In a surprise move, Google chief Eric Schmidt said alongside his company's financial results that he was stepping down from his position. Company co-founder Larry Page will take the top position as of April 4 while fellow founder Sergey Brin will be titled as a Co-Founder. Schmidt will stay on only as Executive Chairman.
The outgoing CEO explained the swap as a problem of over-distributed power at the top that wasn't necessarily providing focus. Unlike most companies, where the CEO almost always has higher authority, Brin, Page and Schmidt had as much control.
"For the last 10 years, we have all been equally involved in making decisions," Schmidt said. "This triumvirate approach has real benefits in terms of shared wisdom, and we will continue to discuss the big decisions among the three of us. But we have also agreed to clarify our individual roles so there's clear responsibility and accountability at the top of the company."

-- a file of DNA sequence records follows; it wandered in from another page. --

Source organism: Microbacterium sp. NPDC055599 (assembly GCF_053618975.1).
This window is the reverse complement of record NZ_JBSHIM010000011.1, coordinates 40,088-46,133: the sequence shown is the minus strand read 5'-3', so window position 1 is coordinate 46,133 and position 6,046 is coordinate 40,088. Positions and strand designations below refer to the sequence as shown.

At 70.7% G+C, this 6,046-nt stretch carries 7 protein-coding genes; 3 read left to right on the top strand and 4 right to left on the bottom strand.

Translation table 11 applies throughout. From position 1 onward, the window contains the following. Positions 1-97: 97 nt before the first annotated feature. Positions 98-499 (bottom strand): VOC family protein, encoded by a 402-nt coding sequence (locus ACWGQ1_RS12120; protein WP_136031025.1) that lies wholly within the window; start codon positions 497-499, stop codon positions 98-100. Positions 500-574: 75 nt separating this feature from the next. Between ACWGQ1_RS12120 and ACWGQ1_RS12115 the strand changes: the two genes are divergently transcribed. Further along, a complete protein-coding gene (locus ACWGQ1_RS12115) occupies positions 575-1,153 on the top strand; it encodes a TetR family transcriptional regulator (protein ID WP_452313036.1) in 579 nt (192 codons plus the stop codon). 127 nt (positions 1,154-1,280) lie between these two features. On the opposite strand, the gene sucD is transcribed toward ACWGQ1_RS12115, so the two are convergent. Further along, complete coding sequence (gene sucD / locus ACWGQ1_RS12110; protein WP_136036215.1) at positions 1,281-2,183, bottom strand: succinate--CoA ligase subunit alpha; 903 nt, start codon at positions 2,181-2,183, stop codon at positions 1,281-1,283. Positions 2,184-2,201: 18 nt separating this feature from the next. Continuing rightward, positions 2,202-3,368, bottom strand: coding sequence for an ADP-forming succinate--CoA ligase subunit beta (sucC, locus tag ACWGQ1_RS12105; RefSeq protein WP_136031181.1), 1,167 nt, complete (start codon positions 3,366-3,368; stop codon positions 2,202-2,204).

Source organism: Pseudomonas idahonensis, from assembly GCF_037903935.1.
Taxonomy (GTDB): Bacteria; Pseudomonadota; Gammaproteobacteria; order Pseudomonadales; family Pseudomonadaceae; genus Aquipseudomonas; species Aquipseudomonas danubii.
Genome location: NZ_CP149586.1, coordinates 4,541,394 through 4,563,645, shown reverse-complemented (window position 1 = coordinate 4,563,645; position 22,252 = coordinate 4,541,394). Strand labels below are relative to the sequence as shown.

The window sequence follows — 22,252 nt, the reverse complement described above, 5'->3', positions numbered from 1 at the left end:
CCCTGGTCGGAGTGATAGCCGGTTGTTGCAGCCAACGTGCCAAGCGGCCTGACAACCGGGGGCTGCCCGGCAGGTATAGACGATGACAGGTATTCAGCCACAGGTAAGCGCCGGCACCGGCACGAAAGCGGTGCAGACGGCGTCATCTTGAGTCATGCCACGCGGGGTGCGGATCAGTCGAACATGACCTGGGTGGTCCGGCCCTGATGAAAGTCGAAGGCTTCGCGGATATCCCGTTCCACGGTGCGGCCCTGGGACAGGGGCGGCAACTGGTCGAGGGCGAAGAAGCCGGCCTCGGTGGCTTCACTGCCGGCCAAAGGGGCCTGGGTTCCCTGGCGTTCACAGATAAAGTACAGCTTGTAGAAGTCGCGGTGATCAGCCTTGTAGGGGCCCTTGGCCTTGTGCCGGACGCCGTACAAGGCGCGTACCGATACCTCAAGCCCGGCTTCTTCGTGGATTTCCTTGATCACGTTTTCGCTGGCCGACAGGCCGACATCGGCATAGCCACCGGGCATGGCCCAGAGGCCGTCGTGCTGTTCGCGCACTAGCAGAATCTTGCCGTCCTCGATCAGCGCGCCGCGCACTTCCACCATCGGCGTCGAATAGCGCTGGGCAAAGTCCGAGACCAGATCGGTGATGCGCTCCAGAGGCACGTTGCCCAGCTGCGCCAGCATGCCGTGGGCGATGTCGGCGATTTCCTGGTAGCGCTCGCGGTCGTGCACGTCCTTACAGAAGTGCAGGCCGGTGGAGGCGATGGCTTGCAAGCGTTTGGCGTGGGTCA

In his new chairman role, Schmidt would focus mostly on deals and partnerships with both private and government groups. He would drive the broader "thought leadership" and advise Brin and Page while they focused more on day-to-day business.
The sudden shift is unusual and didn't have any explanation for the results, which saw its revenue surge 26 percent from year to year to $8.44 billion and a similar jump in profit. The executive shuffle could cast doubt on whether Google would continue on the same track, particularly for its mobile initiatives and Android. Most mobile efforts are managed by VP Andy Rubin, but the shift in oversight could see possible changes to the larger scope of the platform and would change Schmidt's involvement in mobile deals with companies like Apple.